Is your horse behind the vertical? 

When your horse is behind the vertical, it means that his nose is too close to his chest and there’s too much pressure across his poll. It usually happens when your horse becomes too strong in your hand and as a result, you keep a tight rein.

When your horse comes behind the vertical, his nose will be too close to his chest, rather than in a vertical line with the floor.

When your horse comes behind the vertical, his nose will be too close to his chest, rather than in a vertical line with the floor.

How to know if your horse is behind the vertical

It can be tricky when you’re in the saddle to know whether or not your horse is behind the vertical, but look out for his ears. If his ears are lower than the crest of his neck, chances are he’s working behind the vertical.

For the ideal contact, your horse’s mouth should be level with your knee and his nose will be in a vertical line to the ground. He'll be relaxed in his jaw and also able to accept an elastic contact. 

How to get the perfect outline with your horse

To stop your horse working behind the vertical, lighten your rein and keep your leg on, encouraging him to bring his head to the ideal contact.

Your horse will be relaxed in his jaw and able to take an elastic contact when he's working in the correct outline.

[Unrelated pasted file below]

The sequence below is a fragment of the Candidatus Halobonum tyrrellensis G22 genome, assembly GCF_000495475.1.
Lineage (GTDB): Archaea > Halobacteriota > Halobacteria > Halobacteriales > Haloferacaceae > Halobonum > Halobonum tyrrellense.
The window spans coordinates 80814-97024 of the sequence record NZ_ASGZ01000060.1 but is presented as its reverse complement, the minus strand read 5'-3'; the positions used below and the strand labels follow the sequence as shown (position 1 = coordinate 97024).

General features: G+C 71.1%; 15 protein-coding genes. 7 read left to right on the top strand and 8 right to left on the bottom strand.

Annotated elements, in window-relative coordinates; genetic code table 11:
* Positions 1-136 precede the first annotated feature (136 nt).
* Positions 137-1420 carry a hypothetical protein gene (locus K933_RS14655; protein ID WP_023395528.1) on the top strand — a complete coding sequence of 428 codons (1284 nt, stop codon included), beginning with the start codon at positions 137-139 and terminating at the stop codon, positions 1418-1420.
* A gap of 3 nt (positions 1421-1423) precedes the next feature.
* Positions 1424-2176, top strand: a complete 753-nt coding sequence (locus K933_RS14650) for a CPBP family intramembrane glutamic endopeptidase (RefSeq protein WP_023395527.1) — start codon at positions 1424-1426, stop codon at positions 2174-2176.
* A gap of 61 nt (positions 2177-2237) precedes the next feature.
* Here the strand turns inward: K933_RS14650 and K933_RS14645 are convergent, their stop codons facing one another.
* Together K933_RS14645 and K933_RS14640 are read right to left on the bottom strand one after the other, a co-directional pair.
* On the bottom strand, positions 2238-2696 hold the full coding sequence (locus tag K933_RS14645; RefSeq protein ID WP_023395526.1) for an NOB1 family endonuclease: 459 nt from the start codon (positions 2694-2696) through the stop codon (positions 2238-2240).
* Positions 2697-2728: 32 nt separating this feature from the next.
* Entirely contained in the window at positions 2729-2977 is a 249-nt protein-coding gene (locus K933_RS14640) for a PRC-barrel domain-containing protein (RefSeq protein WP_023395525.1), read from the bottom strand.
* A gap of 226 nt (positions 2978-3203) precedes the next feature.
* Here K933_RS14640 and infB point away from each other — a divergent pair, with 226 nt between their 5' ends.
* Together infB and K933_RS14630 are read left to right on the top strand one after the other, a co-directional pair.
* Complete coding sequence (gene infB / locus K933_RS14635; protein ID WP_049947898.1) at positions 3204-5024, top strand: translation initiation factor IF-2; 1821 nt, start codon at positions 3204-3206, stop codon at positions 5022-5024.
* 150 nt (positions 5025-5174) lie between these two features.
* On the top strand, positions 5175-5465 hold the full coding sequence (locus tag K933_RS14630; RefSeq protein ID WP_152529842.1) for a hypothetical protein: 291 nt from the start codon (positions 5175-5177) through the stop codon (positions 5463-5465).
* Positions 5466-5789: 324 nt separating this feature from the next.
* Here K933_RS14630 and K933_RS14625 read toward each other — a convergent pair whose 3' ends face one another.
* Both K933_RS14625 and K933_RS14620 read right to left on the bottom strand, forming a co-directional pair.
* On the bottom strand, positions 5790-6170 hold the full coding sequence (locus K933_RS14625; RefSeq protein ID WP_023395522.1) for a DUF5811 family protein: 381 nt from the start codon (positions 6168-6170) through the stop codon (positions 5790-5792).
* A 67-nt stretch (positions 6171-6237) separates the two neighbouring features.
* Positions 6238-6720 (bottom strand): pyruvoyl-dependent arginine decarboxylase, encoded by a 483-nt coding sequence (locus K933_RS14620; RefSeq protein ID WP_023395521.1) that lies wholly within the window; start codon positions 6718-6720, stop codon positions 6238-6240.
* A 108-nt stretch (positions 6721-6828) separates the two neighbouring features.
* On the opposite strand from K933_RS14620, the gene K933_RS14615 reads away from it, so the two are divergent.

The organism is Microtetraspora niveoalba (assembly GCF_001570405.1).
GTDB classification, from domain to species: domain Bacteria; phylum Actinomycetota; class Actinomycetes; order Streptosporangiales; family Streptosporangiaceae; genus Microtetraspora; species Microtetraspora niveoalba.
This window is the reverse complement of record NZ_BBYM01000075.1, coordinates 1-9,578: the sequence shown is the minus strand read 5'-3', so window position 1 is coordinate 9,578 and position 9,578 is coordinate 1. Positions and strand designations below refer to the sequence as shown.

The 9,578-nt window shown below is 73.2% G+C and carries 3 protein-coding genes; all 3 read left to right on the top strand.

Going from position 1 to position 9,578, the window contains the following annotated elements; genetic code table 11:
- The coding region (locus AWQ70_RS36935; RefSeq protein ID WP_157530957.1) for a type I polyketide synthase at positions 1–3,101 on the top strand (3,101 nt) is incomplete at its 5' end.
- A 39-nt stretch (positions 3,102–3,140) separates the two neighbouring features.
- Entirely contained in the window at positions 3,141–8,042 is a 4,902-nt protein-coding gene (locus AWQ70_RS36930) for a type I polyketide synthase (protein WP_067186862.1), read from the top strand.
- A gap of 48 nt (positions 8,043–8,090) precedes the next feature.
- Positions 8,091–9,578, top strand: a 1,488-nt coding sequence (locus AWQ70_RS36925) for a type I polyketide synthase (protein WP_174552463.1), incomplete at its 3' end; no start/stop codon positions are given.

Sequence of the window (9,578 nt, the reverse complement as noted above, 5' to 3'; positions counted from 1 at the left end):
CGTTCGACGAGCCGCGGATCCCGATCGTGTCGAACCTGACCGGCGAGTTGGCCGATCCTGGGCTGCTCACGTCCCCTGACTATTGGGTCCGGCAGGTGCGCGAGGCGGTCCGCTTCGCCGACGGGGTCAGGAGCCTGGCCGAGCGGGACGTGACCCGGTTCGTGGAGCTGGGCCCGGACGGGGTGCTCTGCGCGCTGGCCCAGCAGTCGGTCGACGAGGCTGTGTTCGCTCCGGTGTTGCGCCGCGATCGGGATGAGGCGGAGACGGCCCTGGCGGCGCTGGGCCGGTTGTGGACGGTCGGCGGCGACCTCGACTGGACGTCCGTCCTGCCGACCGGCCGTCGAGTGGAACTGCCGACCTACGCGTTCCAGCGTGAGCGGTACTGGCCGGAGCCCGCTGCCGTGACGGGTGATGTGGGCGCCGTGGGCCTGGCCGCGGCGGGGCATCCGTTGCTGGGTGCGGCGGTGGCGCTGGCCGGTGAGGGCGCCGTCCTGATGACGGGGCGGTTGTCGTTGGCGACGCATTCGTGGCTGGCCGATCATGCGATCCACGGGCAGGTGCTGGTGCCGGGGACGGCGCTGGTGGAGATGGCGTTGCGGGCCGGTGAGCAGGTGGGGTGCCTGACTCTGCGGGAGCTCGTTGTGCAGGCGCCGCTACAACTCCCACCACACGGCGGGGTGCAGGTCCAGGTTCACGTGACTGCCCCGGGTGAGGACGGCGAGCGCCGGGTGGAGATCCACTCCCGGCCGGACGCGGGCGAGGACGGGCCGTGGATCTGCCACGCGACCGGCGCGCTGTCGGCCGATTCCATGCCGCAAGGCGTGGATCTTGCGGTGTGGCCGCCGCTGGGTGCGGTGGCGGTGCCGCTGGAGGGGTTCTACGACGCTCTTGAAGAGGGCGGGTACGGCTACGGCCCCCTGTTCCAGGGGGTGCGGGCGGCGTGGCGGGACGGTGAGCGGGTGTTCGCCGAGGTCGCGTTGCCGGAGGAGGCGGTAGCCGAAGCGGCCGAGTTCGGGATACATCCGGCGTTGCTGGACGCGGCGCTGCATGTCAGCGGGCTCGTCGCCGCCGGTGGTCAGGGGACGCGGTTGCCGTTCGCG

Your horse will be relaxed in his jaw and able to take an elastic contact when he's working in the correct outline. 

Remember that your reins have two jobs – the outside rein keeps the horse in balance and helps with control, while the inside rein gives softness, relaxation in the jaw and bend.

While your reins give the outline, remember that your fingers help to soften the contact, so if you’re struggling to get your horse to take the contact, apply a slight rein pressure with your second and third fingers until he accepts working on the bit.

For more advice from Paul Hayler, don’t miss his Find it, Fix it! feature in next month’s Your Horse magazine where he’ll be giving his advice on striking off on the correct canter lead. 

Is your horse on the forehand? 

If your horse is on the forehand, he'll be carrying more weight on his front end. Horses naturally do this anyway, but with careful train, you can teach him to lift his forehand and go more uphill. 

Lateral exercises can help to build strength in your horse, but simple things like transitions can also be really effective. 

Along with walk to trot and trot to canter exercises, transitions within the pace can encourage your horse to lift his forehand. Next time you're trotting around the school, try lengthening his stride down the long sides and collecting on the short. Once you've got the hang of this, try the same in canter.